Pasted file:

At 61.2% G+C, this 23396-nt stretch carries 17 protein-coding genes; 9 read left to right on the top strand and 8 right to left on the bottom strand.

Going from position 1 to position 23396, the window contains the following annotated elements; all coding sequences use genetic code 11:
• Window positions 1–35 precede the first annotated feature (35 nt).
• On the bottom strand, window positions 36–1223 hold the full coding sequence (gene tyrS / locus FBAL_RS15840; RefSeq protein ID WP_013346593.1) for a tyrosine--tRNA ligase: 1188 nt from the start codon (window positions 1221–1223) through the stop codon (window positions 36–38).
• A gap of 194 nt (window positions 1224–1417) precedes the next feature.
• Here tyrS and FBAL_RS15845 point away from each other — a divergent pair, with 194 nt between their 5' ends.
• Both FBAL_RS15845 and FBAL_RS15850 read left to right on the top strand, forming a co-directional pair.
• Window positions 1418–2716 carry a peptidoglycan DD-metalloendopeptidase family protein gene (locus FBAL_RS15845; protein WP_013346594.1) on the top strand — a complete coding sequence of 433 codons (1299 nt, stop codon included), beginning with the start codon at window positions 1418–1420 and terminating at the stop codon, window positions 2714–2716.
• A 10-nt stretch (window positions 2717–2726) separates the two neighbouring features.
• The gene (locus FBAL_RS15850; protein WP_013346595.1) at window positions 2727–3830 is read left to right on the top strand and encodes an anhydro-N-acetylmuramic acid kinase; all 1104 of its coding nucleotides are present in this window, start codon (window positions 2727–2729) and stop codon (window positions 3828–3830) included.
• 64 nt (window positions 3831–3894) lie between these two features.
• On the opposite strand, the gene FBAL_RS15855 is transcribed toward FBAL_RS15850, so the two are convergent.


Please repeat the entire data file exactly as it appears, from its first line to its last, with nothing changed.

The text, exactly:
At 61.2% G+C, this 23396-nt stretch carries 17 protein-coding genes; 9 read left to right on the top strand and 8 right to left on the bottom strand.

Going from position 1 to position 23396, the window contains the following annotated elements; all coding sequences use genetic code 11:
• Window positions 1–35 precede the first annotated feature (35 nt).
• On the bottom strand, window positions 36–1223 hold the full coding sequence (gene tyrS / locus FBAL_RS15840; RefSeq protein ID WP_013346593.1) for a tyrosine--tRNA ligase: 1188 nt from the start codon (window positions 1221–1223) through the stop codon (window positions 36–38).
• A gap of 194 nt (window positions 1224–1417) precedes the next feature.
• Here tyrS and FBAL_RS15845 point away from each other — a divergent pair, with 194 nt between their 5' ends.
• Both FBAL_RS15845 and FBAL_RS15850 read left to right on the top strand, forming a co-directional pair.
• Window positions 1418–2716 carry a peptidoglycan DD-metalloendopeptidase family protein gene (locus FBAL_RS15845; protein WP_013346594.1) on the top strand — a complete coding sequence of 433 codons (1299 nt, stop codon included), beginning with the start codon at window positions 1418–1420 and terminating at the stop codon, window positions 2714–2716.
• A 10-nt stretch (window positions 2717–2726) separates the two neighbouring features.
• The gene (locus FBAL_RS15850; protein WP_013346595.1) at window positions 2727–3830 is read left to right on the top strand and encodes an anhydro-N-acetylmuramic acid kinase; all 1104 of its coding nucleotides are present in this window, start codon (window positions 2727–2729) and stop codon (window positions 3828–3830) included.
• 64 nt (window positions 3831–3894) lie between these two features.
• On the opposite strand, the gene FBAL_RS15855 is transcribed toward FBAL_RS15850, so the two are convergent.